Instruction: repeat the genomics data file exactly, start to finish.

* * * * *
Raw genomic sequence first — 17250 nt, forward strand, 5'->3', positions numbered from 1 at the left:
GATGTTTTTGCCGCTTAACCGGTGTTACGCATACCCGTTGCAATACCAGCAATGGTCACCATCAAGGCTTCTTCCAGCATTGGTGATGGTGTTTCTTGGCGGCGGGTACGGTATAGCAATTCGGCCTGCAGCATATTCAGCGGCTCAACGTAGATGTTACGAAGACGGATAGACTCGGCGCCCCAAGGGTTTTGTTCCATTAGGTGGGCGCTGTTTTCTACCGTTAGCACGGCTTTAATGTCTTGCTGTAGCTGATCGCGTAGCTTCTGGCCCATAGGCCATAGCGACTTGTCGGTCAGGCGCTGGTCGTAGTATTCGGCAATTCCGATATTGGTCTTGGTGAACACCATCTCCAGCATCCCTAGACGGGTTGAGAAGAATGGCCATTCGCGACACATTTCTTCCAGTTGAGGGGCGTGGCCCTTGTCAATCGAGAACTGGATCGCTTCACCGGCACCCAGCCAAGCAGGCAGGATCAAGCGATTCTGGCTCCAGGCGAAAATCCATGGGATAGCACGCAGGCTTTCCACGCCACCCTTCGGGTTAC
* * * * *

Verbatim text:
Raw genomic sequence first — 17250 nt, forward strand, 5'->3', positions numbered from 1 at the left:
GATGTTTTTGCCGCTTAACCGGTGTTACGCATACCCGTTGCAATACCAGCAATGGTCACCATCAAGGCTTCTTCCAGCATTGGTGATGGTGTTTCTTGGCGGCGGGTACGGTATAGCAATTCGGCCTGCAGCATATTCAGCGGCTCAACGTAGATGTTACGAAGACGGATAGACTCGGCGCCCCAAGGGTTTTGTTCCATTAGGTGGGCGCTGTTTTCTACCGTTAGCACGGCTTTAATGTCTTGCTGTAGCTGATCGCGTAGCTTCTGGCCCATAGGCCATAGCGACTTGTCGGTCAGGCGCTGGTCGTAGTATTCGGCAATTCCGATATTGGTCTTGGTGAACACCATCTCCAGCATCCCTAGACGGGTTGAGAAGAATGGCCATTCGCGACACATTTCTTCCAGTTGAGGGGCGTGGCCCTTGTCAATCGAGAACTGGATCGCTTCACCGGCACCCAGCCAAGCAGGCAGGATCAAGCGATTCTGGCTCCAGGCGAAAATCCATGGGATAGCACGCAGGCTTTCCACGCCACCCTTCGGGTTAC